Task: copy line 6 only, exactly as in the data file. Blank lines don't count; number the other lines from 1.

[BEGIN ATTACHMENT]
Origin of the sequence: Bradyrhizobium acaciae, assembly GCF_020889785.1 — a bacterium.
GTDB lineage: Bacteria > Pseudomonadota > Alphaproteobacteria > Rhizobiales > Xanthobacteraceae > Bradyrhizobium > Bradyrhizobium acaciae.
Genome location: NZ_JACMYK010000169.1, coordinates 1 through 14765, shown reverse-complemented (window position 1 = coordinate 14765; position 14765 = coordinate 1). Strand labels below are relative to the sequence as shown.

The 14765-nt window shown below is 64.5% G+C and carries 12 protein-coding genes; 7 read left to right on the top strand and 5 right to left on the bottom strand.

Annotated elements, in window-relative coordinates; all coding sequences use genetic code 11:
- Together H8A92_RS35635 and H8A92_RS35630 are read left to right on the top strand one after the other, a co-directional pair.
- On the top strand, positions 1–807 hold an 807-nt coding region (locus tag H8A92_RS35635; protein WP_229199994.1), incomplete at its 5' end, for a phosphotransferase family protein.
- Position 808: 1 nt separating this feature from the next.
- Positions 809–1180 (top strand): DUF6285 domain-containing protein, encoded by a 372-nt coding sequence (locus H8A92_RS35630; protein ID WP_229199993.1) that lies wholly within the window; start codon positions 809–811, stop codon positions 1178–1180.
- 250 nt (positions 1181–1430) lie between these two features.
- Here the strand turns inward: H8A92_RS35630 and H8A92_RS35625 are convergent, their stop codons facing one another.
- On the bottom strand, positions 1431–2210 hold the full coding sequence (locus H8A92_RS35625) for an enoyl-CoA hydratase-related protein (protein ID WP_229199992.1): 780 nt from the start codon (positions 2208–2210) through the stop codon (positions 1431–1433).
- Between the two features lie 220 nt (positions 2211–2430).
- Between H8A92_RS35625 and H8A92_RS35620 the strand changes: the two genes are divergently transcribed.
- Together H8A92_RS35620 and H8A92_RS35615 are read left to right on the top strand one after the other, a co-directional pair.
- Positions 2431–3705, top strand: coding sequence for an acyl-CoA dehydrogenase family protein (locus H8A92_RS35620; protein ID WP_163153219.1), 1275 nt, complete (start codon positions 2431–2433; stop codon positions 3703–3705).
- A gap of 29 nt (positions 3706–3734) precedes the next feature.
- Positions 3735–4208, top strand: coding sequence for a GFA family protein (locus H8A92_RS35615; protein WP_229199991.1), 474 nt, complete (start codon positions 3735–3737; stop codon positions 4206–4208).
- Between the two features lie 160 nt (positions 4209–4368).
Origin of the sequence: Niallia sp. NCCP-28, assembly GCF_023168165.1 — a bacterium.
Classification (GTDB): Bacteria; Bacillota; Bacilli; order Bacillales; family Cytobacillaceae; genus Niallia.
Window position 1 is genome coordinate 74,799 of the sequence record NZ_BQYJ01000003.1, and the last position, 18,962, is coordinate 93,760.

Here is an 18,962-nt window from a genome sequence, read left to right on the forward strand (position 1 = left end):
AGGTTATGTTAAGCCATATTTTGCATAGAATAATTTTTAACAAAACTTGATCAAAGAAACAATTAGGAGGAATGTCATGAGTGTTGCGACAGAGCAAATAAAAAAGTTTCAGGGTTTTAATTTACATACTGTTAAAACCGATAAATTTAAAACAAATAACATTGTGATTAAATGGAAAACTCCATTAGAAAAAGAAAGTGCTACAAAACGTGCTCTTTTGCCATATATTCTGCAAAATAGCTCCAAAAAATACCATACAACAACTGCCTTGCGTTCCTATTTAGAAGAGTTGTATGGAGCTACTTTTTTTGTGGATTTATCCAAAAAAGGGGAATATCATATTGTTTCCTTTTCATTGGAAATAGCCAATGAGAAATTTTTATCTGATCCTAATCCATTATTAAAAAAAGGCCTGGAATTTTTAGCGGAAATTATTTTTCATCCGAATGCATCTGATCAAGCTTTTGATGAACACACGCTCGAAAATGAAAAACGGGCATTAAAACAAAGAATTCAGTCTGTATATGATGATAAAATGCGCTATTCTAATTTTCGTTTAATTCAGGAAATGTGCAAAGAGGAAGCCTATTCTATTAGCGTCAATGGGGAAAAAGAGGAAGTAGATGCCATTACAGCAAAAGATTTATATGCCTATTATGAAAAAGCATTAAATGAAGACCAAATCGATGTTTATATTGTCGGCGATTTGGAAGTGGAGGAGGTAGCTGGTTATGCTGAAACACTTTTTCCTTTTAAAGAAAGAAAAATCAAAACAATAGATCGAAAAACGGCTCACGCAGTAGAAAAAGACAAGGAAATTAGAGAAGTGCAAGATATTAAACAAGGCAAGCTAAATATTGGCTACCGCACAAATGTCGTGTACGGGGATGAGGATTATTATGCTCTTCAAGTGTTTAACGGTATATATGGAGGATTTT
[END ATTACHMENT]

- Together H8A92_RS35635 and H8A92_RS35630 are read left to right on the top strand one after the other, a co-directional pair.